# Factorial in haiku!

Create a program that calculates the factorial of a number using no built-in factorial functions. Easy? The catch is that you must write your entire program (including testing it) in haiku form.

You can use as many haikus as you need, but when pronounced, they must follow the 5-7-5 syllable format.

### Scoring

This is a , so you must get the most upvotes to win. Your program must consist of at least one full haiku, and all haikus must be complete.

When reading code, the first line of each haiku will have 5 syllables, the second will have 7, and the third will have 5.

• Sounds like a perfect fit for something written in Shakespeare: shakespearelang.sourceforge.net/report/shakespeare/… – Denis de Bernardy Feb 17 '14 at 15:31
• It seems most answers are ignoring "including testing it". – Anko Feb 17 '14 at 18:16
• I like how you link to a site that correctly says the important thing for Haiku are (a) kiru and (b) a seasonal reference and then only ask for the more or less optional part of counting mora (or syllables in a language that doesn’t really have mora. 😸 – Christopher Creutzig Feb 17 '14 at 20:40
• I agree with @ChristopherCreutzig -- it would be much more interesting if we had to ensure a seasonal reference and cutting. Sadly, we often overlook these fundamentals of haiku. Seems to me that then or punctuation could aid in cutting. For kigo, not so sure... – Darren Stone Feb 18 '14 at 1:42
• I am no expert to Haikus, but there is certainly some lyrical quality expected. So far I only see one answer that has any. – SebastianH Feb 18 '14 at 13:45

C

Least beautiful haiku ever.

int main(int argc,
char *argv[]){int in,out;
sscanf(argv

[1],"%d",
&in);out=1;while
(in >

1){out*=
in--;}printf(
"%d",out);}//done

/*
Int main, int argc,
char star argv. Int in out.
Sscanf argv

sub one, percent d,
and in. Out equals one. While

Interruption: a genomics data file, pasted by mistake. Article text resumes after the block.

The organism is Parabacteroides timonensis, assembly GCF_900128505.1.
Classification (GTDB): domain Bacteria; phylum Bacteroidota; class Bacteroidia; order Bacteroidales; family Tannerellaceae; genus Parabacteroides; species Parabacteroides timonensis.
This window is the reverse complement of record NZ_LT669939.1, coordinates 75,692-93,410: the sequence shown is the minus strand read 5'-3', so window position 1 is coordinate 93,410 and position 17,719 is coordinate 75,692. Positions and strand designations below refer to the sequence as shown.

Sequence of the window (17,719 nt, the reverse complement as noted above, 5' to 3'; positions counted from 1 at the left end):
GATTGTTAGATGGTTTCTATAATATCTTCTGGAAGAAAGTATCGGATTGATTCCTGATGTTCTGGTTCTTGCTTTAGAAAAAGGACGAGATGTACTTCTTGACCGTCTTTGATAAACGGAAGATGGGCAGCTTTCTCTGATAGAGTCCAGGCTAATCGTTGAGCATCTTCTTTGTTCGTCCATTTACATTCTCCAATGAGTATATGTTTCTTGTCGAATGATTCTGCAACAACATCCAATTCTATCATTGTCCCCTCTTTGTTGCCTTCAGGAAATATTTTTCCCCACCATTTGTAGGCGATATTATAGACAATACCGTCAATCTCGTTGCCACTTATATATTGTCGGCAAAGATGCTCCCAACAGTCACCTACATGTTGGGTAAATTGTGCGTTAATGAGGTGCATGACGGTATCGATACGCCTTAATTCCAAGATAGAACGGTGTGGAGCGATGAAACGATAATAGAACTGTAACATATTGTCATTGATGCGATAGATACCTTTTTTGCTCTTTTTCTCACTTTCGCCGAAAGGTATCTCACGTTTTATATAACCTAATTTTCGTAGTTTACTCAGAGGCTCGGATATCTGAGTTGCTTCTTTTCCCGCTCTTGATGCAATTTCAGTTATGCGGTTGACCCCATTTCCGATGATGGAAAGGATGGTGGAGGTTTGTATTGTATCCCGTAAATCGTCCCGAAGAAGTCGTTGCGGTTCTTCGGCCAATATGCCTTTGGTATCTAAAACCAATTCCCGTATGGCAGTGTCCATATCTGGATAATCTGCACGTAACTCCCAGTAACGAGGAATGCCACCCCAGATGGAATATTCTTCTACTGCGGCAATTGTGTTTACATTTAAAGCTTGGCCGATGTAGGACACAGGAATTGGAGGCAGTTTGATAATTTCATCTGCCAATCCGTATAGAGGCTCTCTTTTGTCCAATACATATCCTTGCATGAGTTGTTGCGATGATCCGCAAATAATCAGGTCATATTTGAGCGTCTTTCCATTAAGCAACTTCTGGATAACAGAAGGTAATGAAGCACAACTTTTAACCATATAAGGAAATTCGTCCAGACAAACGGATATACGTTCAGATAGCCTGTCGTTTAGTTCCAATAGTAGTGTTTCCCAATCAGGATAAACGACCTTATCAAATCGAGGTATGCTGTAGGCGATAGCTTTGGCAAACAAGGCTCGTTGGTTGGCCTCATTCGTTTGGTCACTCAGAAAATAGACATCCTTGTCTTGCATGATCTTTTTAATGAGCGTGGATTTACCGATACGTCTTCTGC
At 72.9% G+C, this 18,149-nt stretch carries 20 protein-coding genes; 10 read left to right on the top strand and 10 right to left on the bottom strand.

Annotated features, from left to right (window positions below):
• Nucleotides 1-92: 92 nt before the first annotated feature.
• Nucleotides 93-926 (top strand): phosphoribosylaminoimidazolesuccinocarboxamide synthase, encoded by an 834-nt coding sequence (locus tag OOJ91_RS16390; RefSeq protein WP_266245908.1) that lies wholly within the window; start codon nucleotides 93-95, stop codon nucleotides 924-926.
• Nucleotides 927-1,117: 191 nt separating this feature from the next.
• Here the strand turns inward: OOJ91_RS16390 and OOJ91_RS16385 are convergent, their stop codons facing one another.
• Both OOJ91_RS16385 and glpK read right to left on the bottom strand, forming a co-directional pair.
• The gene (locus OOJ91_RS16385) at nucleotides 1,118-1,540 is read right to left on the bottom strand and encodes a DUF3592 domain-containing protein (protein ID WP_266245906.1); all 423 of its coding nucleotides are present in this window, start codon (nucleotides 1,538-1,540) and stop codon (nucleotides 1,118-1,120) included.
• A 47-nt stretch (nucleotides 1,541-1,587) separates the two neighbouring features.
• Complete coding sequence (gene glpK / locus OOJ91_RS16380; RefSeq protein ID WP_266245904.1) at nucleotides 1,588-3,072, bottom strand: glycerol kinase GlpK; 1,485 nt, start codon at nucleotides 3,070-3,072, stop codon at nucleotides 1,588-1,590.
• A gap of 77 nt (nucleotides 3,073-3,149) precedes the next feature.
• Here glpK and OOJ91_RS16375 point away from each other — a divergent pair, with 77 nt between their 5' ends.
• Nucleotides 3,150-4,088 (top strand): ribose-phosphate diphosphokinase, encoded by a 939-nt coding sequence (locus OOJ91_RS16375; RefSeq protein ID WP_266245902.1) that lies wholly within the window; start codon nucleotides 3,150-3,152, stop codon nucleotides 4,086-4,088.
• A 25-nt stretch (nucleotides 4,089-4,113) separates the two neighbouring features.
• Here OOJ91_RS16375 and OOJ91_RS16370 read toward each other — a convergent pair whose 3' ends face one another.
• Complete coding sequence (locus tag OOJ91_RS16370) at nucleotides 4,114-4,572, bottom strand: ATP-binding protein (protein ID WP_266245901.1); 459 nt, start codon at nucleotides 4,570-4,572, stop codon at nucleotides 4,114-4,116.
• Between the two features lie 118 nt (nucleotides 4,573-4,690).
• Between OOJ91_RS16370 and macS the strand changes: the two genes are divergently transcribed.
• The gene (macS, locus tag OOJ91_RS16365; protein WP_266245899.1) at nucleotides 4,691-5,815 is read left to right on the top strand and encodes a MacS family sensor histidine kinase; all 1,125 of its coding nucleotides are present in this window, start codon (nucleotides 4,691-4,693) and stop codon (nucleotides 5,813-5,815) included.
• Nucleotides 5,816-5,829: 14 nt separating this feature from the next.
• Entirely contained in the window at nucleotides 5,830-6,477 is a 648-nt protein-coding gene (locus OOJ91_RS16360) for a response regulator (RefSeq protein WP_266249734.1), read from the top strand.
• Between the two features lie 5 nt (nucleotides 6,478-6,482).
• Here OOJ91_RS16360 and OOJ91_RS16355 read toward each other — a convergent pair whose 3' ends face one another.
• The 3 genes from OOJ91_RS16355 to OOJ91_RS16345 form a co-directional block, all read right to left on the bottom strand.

in is greater than

one, out times equals
in minus minus. Printf
percent d out. Done
*/

• How do you pronounce char *argv[]){int in,out; to have it 7 syllables? I count 5-6, depending on pronounciation of argv... – Johannes H. Feb 18 '14 at 12:14
• as in the comments: 'char star arg-v. int in out' – AShelly Feb 18 '14 at 14:41
• Erm... totally missed the comments, was used to have them right to the code by the other answers :D Nevermind. – Johannes H. Feb 18 '14 at 14:42

# Perl - 3 Haikus

This one useds some clever formatting and pronunciations - it also disregards symbols.

print "Enter number: ";
chomp(my $num = <STDIN>);$result = 1;
for $x (1..$num) {
$new =$x * $result;$result = $new; } if (1) { print "$result\n .
Is the factorial of\n";
if ($result) { print "$num"; }


Haiku:

Print: En-ter num-ber
Chomp: my num e-quals STD (stand)-IN
Re-sult e-quals one

For x one to num (or 'one range num')
New e-quals x times re-sult
re-sult e-quals new

If one: print re-sult
Is the fac-to-ri-al of
If re-sult: print num

Let me know if I messed up anywhere.

# Mathematica - One Haiku (+1 extra (2 counting title))

factorial[n_]
:= Product @@
Range[1, n]


fac-tor-i-al en

set de-layed pro-duct ap-ply

range from one to en

From some simple words

Complex functions can arise

Mathematica

# Clojure

(defn fact [n] (if                  # def-fun fact n if
(zero? n) 1                       # zero question mark n 1
(* n (fact (dec n)))))            # times n fact dec n


## Python 2

print(reduce(lambda              # print reduce lambda
a,b: a * b, range(1,         # a b a times b range one
1 + input()), 1))        # one plus input, one

• When input is 0, TypeError: reduce() of empty sequence with no initial value – 200_success Feb 17 '14 at 11:27
• @200_success: 0! = 1 is just a convention ;) – Blender Feb 17 '14 at 11:27
• Now it works, but the last line has six syllables. – 200_success Feb 17 '14 at 12:32

# Python - Two Haikus

val = int(input())        -> val is int(input())
for hi in range(1,n):   -> for hi in range one to n
val *= hi           -> val is val times hi

# Still a cool haiku    -> Just read it
print(n)                -> print val in parentheses
# Completed haiku       -> Just read it


# Python

Uses a single haiku to do the job!

f = lambda x:   \ #  f is lambda x:
0**x or x * \ #    zero pow x, or x times
f(x-1)        #    f(x minus 1)


This defines a recursive lambda which calculates the factorial - 0**x handles the case of 0 as it evaluates to 1.